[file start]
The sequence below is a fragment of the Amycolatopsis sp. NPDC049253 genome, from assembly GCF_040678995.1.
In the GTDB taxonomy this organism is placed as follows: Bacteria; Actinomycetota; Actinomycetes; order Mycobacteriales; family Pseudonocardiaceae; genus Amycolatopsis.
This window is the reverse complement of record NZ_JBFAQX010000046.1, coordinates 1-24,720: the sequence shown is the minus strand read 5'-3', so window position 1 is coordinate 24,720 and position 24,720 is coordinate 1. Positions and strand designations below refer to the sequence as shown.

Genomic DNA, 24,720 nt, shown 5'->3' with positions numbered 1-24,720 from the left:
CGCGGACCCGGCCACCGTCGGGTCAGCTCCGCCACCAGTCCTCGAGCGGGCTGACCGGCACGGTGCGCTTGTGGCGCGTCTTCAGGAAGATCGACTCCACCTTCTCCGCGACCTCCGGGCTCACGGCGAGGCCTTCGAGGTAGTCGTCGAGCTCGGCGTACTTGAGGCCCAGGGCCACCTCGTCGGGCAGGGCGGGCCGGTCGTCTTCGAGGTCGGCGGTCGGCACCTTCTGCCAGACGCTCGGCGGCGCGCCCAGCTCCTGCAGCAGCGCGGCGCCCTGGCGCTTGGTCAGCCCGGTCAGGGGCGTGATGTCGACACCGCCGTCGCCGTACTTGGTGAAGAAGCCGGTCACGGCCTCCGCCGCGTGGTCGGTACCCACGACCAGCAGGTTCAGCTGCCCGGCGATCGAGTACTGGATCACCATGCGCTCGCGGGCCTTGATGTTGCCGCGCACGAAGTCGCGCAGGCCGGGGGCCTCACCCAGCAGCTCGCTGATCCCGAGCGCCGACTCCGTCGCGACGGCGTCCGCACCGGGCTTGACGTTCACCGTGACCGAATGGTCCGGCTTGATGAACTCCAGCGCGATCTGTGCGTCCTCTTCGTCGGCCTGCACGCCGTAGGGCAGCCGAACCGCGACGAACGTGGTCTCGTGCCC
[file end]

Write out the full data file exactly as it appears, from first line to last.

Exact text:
The sequence below is a fragment of the Amycolatopsis sp. NPDC049253 genome, from assembly GCF_040678995.1.
In the GTDB taxonomy this organism is placed as follows: Bacteria; Actinomycetota; Actinomycetes; order Mycobacteriales; family Pseudonocardiaceae; genus Amycolatopsis.
This window is the reverse complement of record NZ_JBFAQX010000046.1, coordinates 1-24,720: the sequence shown is the minus strand read 5'-3', so window position 1 is coordinate 24,720 and position 24,720 is coordinate 1. Positions and strand designations below refer to the sequence as shown.

Genomic DNA, 24,720 nt, shown 5'->3' with positions numbered 1-24,720 from the left:
CGCGGACCCGGCCACCGTCGGGTCAGCTCCGCCACCAGTCCTCGAGCGGGCTGACCGGCACGGTGCGCTTGTGGCGCGTCTTCAGGAAGATCGACTCCACCTTCTCCGCGACCTCCGGGCTCACGGCGAGGCCTTCGAGGTAGTCGTCGAGCTCGGCGTACTTGAGGCCCAGGGCCACCTCGTCGGGCAGGGCGGGCCGGTCGTCTTCGAGGTCGGCGGTCGGCACCTTCTGCCAGACGCTCGGCGGCGCGCCCAGCTCCTGCAGCAGCGCGGCGCCCTGGCGCTTGGTCAGCCCGGTCAGGGGCGTGATGTCGACACCGCCGTCGCCGTACTTGGTGAAGAAGCCGGTCACGGCCTCCGCCGCGTGGTCGGTACCCACGACCAGCAGGTTCAGCTGCCCGGCGATCGAGTACTGGATCACCATGCGCTCGCGGGCCTTGATGTTGCCGCGCACGAAGTCGCGCAGGCCGGGGGCCTCACCCAGCAGCTCGCTGATCCCGAGCGCCGACTCCGTCGCGACGGCGTCCGCACCGGGCTTGACGTTCACCGTGACCGAATGGTCCGGCTTGATGAACTCCAGCGCGATCTGTGCGTCCTCTTCGTCGGCCTGCACGCCGTAGGGCAGCCGAACCGCGACGAACGTGGTCTCGTGCCC